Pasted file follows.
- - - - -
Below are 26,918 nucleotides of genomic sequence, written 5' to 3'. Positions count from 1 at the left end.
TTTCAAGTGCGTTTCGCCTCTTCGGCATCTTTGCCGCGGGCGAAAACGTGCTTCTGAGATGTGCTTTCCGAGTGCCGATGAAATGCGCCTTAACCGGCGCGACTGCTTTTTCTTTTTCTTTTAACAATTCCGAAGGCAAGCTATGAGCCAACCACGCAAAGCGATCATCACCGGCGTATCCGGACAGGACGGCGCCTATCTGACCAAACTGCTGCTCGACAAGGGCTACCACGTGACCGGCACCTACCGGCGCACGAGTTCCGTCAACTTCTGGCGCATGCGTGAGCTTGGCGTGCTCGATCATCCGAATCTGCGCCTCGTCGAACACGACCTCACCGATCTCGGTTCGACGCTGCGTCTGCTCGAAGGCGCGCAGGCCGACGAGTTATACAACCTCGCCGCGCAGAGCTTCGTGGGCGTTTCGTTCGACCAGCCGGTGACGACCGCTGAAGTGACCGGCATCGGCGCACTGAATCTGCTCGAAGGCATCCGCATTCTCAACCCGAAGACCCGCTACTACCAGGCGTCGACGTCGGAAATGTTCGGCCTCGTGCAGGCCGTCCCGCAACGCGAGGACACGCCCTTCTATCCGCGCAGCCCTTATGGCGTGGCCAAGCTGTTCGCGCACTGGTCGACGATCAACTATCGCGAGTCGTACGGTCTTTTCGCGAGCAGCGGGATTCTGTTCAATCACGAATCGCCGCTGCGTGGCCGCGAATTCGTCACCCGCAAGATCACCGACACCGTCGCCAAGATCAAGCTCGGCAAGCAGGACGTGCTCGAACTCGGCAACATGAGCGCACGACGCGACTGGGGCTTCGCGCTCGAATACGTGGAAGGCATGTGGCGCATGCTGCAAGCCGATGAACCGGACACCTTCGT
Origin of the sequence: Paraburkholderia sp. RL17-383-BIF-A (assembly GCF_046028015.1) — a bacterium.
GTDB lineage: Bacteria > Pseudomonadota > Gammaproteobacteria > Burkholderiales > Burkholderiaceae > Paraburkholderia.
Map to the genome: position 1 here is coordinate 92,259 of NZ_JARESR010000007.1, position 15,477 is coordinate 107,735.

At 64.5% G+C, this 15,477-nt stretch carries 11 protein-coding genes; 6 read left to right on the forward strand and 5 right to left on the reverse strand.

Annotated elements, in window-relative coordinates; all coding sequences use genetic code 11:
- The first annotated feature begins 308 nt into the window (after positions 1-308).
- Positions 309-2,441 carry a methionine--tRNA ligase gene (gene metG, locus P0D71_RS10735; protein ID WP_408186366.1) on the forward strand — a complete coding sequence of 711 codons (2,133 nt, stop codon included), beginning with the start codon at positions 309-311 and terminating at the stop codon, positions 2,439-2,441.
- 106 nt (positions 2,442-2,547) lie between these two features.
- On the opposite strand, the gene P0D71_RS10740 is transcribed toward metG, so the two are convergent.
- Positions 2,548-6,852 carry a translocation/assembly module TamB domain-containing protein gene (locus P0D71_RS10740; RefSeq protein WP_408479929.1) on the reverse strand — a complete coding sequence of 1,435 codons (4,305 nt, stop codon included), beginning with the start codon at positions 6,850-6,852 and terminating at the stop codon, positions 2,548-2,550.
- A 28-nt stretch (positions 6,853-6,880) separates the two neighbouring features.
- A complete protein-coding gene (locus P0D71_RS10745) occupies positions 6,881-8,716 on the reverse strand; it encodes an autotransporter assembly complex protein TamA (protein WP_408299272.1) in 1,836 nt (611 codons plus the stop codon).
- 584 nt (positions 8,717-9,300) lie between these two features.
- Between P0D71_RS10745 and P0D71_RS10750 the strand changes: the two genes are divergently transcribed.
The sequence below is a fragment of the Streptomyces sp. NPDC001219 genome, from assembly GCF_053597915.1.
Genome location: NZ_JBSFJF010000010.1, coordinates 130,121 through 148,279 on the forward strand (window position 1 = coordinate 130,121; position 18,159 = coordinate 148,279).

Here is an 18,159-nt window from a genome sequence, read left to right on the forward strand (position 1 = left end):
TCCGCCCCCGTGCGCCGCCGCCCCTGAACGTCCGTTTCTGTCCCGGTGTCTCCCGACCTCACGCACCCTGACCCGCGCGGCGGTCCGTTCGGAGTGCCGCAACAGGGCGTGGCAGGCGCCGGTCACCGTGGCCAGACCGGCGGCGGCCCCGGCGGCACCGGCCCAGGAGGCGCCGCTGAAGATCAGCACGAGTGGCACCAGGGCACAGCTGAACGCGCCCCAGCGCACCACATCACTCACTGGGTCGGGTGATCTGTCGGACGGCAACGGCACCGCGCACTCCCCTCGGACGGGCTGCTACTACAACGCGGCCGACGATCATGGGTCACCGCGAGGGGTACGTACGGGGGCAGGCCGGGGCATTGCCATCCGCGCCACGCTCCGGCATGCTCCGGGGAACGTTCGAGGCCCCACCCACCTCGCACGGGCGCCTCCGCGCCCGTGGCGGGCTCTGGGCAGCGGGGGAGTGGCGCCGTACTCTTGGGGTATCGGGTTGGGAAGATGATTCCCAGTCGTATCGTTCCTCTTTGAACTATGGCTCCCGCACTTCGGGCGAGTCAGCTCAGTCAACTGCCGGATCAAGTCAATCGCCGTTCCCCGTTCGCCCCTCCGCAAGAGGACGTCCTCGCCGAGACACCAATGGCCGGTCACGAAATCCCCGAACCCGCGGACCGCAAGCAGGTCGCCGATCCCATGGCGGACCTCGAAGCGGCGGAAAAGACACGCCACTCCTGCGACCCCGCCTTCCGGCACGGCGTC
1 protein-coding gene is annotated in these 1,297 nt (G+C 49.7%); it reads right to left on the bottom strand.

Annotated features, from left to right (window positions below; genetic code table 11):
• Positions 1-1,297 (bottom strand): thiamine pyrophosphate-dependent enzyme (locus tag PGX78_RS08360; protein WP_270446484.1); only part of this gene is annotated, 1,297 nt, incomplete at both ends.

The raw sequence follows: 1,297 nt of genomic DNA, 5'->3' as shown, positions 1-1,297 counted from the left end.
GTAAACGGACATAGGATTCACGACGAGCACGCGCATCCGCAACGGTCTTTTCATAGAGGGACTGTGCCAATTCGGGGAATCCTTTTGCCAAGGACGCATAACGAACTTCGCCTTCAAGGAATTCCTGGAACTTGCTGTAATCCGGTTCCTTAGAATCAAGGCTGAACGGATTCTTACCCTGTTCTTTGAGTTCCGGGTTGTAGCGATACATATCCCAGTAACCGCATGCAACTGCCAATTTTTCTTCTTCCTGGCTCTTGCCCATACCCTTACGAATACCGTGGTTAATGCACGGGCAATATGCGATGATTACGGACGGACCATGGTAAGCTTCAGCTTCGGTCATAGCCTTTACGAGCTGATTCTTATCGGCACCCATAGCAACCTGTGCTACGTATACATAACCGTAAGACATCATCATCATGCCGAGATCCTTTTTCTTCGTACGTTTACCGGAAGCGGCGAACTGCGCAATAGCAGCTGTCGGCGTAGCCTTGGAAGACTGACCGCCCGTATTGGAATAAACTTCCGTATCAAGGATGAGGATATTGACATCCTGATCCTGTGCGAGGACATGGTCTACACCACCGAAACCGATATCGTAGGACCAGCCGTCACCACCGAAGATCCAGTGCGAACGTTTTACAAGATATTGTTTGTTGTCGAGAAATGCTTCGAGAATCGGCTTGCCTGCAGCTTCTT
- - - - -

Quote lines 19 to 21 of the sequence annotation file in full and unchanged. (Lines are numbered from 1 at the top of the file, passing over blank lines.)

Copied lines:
Here is an 18,159-nt window from a genome sequence, read left to right on the forward strand (position 1 = left end):
TCCGCCCCCGTGCGCCGCCGCCCCTGAACGTCCGTTTCTGTCCCGGTGTCTCCCGACCTCACGCACCCTGACCCGCGCGGCGGTCCGTTCGGAGTGCCGCAACAGGGCGTGGCAGGCGCCGGTCACCGTGGCCAGACCGGCGGCGGCCCCGGCGGCACCGGCCCAGGAGGCGCCGCTGAAGATCAGCACGAGTGGCACCAGGGCACAGCTGAACGCGCCCCAGCGCACCACATCACTCACTGGGTCGGGTGATCTGTCGGACGGCAACGGCACCGCGCACTCCCCTCGGACGGGCTGCTACTACAACGCGGCCGACGATCATGGGTCACCGCGAGGGGTACGTACGGGGGCAGGCCGGGGCATTGCCATCCGCGCCACGCTCCGGCATGCTCCGGGGAACGTTCGAGGCCCCACCCACCTCGCACGGGCGCCTCCGCGCCCGTGGCGGGCTCTGGGCAGCGGGGGAGTGGCGCCGTACTCTTGGGGTATCGGGTTGGGAAGATGATTCCCAGTCGTATCGTTCCTCTTTGAACTATGGCTCCCGCACTTCGGGCGAGTCAGCTCAGTCAACTGCCGGATCAAGTCAATCGCCGTTCCCCGTTCGCCCCTCCGCAAGAGGACGTCCTCGCCGAGACACCAATGGCCGGTCACGAAATCCCCGAACCCGCGGACCGCAAGCAGGTCGCCGATCCCATGGCGGACCTCGAAGCGGCGGAAAAGACACGCCACTCCTGCGACCCCGCCTTCCGGCACGGCGTC
1 protein-coding gene is annotated in these 1,297 nt (G+C 49.7%); it reads right to left on the bottom strand.